# Technology and Costs

# Total cost

## Input prices and total cost

How do firms determine which technology to use? They seek to maximize profit, so they use the technology that makes producing goods least expensive.

We assumed that each technology **only uses two inputs**, labor and electricity. This means we can write an equation expressing how total costs are calculated based on the input prices (denoting \(p\) for the price of electricity and \(w\) for the hourly wage) and quantities (denoting \(E\) for the units of electricity and \(L\) for the hours of labor) needed to produce one unit of output:

Simply put, this equation is calculating total costs by adding the price of electricty multiplied by the quantity of electricity to the price of labor multiplied by the cost of labor.

Notice that in our graph to visualize technologies, we had the units of electricity (\(E\)) in the \(y\)-axis and the hours of labor (\(L\)) in the \(x\)-axis. Therefore, we can rearrange the total cost equation into the formula of a line:

\[E = \frac{C}{p} - \frac{w}{p}L\]## Visualizing an isocost line

The total cost (\(C\)) is the total amount of money a firm spends on production. Holding input prices and total cost constant, we can draw a line using the total cost equation that we derived above. This line is called an **isocost line**. Isocost lines map out all possible combinations of our inputs, labor and electricity, that have the same total cost. These lines are downward sloping because if you use less of one input but maintain the same total cost, you must be using more of the other input.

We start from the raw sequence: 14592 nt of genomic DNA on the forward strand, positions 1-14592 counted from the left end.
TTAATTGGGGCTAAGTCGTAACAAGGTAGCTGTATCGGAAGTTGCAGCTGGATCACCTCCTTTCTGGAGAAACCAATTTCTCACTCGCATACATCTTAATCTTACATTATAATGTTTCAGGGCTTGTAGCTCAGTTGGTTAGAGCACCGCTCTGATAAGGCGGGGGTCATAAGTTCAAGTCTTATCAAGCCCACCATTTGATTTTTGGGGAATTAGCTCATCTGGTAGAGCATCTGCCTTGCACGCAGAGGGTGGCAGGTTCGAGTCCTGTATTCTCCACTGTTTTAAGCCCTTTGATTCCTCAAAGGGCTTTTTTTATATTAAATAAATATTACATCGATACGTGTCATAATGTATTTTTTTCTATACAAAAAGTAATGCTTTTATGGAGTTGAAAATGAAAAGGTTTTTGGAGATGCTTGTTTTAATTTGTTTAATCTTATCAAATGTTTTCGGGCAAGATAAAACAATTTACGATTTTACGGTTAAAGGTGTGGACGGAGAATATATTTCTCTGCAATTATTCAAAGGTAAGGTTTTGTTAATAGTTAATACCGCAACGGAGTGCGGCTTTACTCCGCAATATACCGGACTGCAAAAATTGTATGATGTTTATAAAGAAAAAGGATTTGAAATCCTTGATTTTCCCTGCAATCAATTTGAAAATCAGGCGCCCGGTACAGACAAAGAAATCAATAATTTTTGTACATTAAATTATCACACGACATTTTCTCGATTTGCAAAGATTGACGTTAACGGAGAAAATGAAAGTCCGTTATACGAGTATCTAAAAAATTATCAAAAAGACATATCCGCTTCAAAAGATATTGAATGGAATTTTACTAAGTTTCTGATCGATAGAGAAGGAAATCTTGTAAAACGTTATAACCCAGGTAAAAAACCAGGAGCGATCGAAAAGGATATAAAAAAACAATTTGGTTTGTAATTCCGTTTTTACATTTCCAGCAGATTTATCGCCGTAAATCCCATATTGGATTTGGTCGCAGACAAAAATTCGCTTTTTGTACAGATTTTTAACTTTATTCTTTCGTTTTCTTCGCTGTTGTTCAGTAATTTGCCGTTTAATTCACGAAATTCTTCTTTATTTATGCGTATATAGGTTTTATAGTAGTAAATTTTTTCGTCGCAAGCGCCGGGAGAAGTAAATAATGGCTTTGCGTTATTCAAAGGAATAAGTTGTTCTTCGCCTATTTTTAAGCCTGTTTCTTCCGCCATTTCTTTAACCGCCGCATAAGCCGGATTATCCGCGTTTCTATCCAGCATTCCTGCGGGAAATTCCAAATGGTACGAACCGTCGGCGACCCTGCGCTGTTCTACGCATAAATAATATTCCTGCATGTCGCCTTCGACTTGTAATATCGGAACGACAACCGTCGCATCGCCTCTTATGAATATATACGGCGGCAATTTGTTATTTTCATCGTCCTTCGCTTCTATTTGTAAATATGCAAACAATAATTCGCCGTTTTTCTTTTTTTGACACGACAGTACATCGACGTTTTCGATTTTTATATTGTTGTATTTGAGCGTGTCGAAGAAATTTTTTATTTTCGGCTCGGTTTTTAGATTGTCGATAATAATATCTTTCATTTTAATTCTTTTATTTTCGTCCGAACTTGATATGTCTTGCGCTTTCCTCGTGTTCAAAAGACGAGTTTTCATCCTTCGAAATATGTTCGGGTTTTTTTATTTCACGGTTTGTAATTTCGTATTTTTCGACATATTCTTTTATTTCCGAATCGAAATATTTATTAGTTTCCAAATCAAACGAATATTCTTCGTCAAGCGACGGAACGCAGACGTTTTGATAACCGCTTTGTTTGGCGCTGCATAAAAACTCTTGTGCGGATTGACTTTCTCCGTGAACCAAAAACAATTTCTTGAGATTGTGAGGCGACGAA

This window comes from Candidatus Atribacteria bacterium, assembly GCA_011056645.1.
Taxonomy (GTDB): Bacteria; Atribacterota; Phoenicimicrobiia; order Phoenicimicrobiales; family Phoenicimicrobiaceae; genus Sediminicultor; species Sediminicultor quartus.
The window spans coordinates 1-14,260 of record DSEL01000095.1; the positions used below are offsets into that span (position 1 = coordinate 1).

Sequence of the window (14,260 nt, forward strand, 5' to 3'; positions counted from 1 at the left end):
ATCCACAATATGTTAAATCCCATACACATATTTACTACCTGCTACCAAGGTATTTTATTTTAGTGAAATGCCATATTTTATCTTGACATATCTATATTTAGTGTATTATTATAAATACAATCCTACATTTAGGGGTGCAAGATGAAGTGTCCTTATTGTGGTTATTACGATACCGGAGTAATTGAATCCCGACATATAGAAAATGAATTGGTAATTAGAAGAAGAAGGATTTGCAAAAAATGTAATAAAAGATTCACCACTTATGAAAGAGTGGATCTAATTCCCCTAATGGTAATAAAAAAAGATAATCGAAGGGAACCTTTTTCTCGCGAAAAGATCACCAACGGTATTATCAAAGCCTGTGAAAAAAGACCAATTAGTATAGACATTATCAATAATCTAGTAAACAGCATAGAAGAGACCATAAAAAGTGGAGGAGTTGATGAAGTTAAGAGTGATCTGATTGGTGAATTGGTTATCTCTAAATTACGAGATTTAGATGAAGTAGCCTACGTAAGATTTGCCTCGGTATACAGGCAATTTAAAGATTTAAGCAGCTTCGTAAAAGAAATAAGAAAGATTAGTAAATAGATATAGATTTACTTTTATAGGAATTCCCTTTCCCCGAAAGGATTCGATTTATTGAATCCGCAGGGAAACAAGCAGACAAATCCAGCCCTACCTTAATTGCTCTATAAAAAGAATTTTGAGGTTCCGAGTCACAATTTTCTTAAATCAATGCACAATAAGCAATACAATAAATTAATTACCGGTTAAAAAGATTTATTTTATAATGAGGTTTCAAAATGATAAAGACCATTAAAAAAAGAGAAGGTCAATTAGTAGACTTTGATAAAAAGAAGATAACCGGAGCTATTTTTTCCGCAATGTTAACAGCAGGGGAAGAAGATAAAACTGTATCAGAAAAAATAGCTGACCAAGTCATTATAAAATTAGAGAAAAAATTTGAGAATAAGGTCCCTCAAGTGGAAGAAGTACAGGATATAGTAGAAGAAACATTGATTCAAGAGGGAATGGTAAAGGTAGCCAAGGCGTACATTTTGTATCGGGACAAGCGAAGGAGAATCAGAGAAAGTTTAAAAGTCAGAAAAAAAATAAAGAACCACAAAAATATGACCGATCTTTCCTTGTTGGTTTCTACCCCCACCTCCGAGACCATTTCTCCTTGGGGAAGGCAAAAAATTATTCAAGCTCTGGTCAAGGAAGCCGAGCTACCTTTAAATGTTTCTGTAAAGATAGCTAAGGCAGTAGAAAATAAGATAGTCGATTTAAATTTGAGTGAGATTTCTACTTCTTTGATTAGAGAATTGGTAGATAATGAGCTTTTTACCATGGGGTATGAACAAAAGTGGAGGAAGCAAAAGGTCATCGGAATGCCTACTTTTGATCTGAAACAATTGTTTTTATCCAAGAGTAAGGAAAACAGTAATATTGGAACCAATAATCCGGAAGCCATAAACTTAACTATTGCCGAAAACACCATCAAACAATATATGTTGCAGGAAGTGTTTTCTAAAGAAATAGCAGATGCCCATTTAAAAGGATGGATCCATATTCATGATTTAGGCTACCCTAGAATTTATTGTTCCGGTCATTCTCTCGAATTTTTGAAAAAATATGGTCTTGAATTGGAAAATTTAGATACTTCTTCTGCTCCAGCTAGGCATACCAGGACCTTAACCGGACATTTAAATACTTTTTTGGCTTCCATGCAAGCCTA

To draw an isocost line, you need three things: price of Input \(X\), price of Input \(Y\), and the total cost. We place Input \(X\) on the \(x\)-axis and Input \(Y\) on the \(y\)-axis. If Input \(X\) (hours of labor) is priced at $10, Input \(Y\) (units of electricity) at $15, and total cost at $300, then the equation of the isocost line is:

\[Y = \frac{300}{15} - \frac{10}{15}X\]The **intercepts** are the maximum amounts of Input \(X\) or Input \(Y\) that can be purchased given the total cost if none of the other input is used. Notice, the \(y\)-intercept is 300 (total cost) divided by 15 (price of Input \(Y\)). This gives you the maximum units of Input \(Y\) that lies on this isocost line, which is 20 units.

The **slope** of the isocost line is the hours of labor that have the same cost as one unit of electricity. Mathematically, the slope is \(\frac{-w}{p}\). Therefore, in the example above, the slope is -10 (the hourly wage) divided by 15 (cost of one unit of electricity).

The following tool allows you to enter input prices and the total cost to graph an isocost line. Try changing the input prices and total cost. Observe how these changes affect the slope and the intercepts of the isocost line.

### Isocost line

As **total cost** changes, the line shifts up (with a higher total cost) or down (with a lower total cost). This means that both intercepts will change but the slope stays the same. Changes in the price of **individual inputs** will affect the intercepts and the slope.

### Exercise

If labor and electricity both cost 10 dollars per unit, and the total expenditure by the firm is $500, which of the following combinations lie on the resulting isocost line? Select all that apply.

- Try entering the input prices and the budget into the tool to check if the technologies lie in the isocost line. You can also compute it manually by multiplying the required inputs of each technologies by their prices.